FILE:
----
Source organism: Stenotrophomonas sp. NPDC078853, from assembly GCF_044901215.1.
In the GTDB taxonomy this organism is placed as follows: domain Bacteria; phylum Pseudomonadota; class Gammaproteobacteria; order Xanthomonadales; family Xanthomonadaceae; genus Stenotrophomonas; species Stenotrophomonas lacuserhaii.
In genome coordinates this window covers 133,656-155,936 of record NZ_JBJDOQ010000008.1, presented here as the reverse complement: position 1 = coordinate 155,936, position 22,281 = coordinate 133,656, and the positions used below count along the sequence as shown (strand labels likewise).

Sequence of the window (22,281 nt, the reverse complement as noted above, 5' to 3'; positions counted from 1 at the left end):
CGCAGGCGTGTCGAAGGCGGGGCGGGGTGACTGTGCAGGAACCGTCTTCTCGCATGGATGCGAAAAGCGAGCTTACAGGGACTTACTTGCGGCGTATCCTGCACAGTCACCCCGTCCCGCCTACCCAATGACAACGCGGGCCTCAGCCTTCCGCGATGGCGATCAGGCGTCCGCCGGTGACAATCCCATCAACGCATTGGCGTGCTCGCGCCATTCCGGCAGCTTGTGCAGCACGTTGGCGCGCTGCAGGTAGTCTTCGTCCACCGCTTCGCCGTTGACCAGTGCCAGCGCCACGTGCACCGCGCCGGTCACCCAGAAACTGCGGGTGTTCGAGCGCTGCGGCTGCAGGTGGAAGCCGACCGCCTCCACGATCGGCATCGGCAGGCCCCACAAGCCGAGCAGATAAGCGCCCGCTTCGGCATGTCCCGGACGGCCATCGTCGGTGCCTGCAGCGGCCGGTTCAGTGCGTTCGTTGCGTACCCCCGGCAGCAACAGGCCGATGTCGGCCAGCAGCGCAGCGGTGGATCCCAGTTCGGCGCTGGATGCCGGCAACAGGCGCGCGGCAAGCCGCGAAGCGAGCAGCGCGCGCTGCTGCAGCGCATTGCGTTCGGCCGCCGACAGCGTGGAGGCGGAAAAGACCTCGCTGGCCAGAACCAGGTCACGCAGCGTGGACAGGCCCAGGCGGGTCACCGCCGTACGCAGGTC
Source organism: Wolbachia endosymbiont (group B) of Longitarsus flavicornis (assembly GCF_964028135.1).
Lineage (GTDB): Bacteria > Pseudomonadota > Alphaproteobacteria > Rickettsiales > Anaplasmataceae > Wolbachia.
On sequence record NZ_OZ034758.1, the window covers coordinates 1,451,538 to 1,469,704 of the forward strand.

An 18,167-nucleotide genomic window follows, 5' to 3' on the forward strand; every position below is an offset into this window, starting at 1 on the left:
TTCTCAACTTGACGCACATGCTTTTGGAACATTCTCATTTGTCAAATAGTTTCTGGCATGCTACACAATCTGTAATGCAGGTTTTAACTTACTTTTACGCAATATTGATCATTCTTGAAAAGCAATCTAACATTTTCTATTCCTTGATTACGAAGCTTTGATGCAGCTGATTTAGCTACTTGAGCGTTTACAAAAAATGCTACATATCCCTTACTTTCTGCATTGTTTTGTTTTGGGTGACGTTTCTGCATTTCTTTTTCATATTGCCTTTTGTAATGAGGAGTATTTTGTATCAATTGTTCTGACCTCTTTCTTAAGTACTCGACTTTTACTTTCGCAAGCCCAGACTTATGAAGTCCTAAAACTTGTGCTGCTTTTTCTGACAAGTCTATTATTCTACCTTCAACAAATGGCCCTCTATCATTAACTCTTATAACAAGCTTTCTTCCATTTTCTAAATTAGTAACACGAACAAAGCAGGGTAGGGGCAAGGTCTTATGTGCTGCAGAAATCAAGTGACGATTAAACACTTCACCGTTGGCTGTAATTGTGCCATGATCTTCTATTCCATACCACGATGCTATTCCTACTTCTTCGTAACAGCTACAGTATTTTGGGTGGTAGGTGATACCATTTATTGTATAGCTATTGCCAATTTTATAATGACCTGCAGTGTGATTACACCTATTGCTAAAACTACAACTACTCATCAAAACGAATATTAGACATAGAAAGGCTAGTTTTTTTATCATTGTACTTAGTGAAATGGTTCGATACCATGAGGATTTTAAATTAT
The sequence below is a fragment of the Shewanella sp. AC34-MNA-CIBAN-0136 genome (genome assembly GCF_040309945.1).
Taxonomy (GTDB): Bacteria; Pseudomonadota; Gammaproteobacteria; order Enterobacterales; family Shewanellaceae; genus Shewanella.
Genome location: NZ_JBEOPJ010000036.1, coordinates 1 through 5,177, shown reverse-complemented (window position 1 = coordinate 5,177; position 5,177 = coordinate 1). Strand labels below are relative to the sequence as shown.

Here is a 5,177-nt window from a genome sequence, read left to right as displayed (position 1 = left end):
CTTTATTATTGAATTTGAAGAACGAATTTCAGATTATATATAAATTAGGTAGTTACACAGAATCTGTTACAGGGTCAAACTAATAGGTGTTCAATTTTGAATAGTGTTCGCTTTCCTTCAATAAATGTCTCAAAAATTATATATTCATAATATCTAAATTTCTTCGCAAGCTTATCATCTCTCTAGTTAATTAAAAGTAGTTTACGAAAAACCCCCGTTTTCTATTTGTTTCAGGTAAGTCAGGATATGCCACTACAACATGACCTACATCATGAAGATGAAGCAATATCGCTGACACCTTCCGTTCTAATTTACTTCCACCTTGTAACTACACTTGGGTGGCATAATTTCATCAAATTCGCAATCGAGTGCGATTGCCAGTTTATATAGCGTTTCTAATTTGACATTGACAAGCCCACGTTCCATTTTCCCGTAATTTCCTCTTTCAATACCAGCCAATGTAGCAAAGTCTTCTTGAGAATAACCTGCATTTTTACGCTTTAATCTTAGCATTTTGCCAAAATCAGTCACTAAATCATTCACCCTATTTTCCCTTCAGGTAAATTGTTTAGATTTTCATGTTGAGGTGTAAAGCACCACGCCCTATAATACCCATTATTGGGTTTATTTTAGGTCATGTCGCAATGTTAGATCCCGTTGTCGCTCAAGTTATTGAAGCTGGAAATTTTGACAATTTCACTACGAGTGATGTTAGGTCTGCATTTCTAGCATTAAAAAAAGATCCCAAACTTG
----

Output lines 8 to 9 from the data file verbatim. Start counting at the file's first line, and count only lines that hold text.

On sequence record NZ_OZ034758.1, the window covers coordinates 1,451,538 to 1,469,704 of the forward strand.

An 18,167-nucleotide genomic window follows, 5' to 3' on the forward strand; every position below is an offset into this window, starting at 1 on the left: